Borderline as Mantra

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Abstract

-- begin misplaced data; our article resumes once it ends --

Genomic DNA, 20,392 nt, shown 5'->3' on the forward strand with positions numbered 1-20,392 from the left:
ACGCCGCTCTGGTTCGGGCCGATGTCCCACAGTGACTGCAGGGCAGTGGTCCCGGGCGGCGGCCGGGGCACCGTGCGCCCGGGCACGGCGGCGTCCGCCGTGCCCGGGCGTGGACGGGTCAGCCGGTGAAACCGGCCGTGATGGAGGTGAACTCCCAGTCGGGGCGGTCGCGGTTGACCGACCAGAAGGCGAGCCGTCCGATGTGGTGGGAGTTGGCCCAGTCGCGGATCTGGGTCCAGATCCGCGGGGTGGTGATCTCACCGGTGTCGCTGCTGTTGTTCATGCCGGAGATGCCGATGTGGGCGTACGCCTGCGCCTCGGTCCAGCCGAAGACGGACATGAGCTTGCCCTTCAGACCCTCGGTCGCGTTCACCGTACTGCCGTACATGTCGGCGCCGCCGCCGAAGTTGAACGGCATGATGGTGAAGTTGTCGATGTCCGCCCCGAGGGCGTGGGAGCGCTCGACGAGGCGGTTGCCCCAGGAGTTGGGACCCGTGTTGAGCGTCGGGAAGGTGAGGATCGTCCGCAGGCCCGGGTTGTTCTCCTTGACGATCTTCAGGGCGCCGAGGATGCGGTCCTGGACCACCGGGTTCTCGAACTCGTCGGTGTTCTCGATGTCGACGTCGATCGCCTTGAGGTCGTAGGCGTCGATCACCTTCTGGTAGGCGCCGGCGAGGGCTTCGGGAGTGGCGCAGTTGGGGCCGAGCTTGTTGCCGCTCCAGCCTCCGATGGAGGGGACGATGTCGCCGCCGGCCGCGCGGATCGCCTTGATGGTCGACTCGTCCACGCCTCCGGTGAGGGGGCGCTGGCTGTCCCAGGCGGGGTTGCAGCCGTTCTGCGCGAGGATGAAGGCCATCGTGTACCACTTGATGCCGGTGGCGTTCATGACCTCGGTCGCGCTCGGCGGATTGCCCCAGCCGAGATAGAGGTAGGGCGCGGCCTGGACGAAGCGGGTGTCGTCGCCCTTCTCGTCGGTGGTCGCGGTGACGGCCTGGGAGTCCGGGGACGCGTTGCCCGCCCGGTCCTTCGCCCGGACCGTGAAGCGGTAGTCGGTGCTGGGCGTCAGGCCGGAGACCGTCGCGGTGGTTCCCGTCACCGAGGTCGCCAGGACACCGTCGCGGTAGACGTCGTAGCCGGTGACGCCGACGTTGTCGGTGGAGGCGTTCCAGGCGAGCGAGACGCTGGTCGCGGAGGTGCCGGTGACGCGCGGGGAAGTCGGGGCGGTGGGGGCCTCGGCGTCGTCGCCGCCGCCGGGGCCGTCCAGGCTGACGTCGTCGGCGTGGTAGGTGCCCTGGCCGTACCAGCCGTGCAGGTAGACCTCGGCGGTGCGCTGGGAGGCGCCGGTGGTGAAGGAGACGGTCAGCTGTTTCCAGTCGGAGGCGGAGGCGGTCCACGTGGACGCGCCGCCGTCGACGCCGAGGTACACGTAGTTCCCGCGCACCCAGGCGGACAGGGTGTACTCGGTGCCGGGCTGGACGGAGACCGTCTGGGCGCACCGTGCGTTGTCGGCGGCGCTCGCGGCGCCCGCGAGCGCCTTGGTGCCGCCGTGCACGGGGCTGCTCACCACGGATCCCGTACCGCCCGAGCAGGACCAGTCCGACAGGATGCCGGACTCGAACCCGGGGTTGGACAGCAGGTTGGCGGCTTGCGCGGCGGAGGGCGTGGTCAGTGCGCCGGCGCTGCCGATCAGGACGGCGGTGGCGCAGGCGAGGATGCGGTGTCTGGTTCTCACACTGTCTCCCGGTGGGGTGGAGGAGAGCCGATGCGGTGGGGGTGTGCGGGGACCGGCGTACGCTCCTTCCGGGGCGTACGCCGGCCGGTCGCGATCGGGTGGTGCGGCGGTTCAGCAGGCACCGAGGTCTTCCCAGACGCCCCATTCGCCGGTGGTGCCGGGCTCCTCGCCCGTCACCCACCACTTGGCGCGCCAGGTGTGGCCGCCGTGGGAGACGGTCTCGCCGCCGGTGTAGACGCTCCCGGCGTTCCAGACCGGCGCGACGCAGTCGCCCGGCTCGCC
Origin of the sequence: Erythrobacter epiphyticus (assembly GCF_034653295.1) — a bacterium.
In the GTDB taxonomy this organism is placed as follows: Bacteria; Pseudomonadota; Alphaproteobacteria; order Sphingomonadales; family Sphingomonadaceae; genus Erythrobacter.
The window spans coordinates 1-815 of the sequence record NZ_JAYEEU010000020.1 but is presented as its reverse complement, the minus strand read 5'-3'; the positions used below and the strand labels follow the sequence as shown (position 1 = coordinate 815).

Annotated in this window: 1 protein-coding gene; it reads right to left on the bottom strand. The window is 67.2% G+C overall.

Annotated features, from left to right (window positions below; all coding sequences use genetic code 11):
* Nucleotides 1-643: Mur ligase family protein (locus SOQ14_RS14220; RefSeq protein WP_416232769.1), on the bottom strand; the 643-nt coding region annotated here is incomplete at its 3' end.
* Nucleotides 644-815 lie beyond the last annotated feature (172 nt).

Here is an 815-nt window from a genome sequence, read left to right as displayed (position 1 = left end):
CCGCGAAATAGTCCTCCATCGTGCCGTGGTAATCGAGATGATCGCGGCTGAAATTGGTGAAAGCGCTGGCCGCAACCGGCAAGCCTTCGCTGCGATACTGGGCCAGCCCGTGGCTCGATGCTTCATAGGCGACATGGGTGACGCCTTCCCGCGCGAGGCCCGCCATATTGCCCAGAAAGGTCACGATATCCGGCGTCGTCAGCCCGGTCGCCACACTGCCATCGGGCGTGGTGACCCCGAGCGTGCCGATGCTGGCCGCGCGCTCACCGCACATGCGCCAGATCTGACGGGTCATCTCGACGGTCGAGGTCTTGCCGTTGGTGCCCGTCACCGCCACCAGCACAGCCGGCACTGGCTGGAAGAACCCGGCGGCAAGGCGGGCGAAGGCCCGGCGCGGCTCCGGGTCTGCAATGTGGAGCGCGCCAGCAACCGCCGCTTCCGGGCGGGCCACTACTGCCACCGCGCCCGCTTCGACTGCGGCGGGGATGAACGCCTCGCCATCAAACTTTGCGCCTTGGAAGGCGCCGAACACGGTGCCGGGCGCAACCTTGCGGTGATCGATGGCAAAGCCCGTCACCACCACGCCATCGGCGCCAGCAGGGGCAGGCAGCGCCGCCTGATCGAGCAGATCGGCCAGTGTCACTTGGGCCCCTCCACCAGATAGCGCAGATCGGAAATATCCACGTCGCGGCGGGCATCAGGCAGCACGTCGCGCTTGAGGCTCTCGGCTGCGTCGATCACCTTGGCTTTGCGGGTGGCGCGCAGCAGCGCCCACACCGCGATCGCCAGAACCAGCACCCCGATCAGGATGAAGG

Originally published in Contemporary Psychology: APA Review of Books, 1978, Vol 23(11), 945–946. Reviews the book, The Borderline Patient by Roy R. Grinker, Sr., and Beatrice Werble (1977). The purport of the authors is to determine whether a borderline syndrome exists and, if so, what its attributes are. Second, they hoped to ascertain if subcategories could be delineated and, if so, to define them. Preceding their outline of methods, findings, and conclusions, Grinker and Werble offer introductory chapters reviewing the pitfalls of “This Vague Entity” and “Views of the Borderline Syndrome.” Issues sampled and considered here are such matters as whether borderline is a structural diagnosis, a syndrome with specific symptoms, a distinctive clinical entity in the first place, a negative lifestyle, a transitional state, a spectrum of precarious neuroses or pseudoneuroses, latent schizophrenia, a particular form of developmental fixation, and so forth. (PsycINFO Database Record (c) 2006 APA, all rights reserved)

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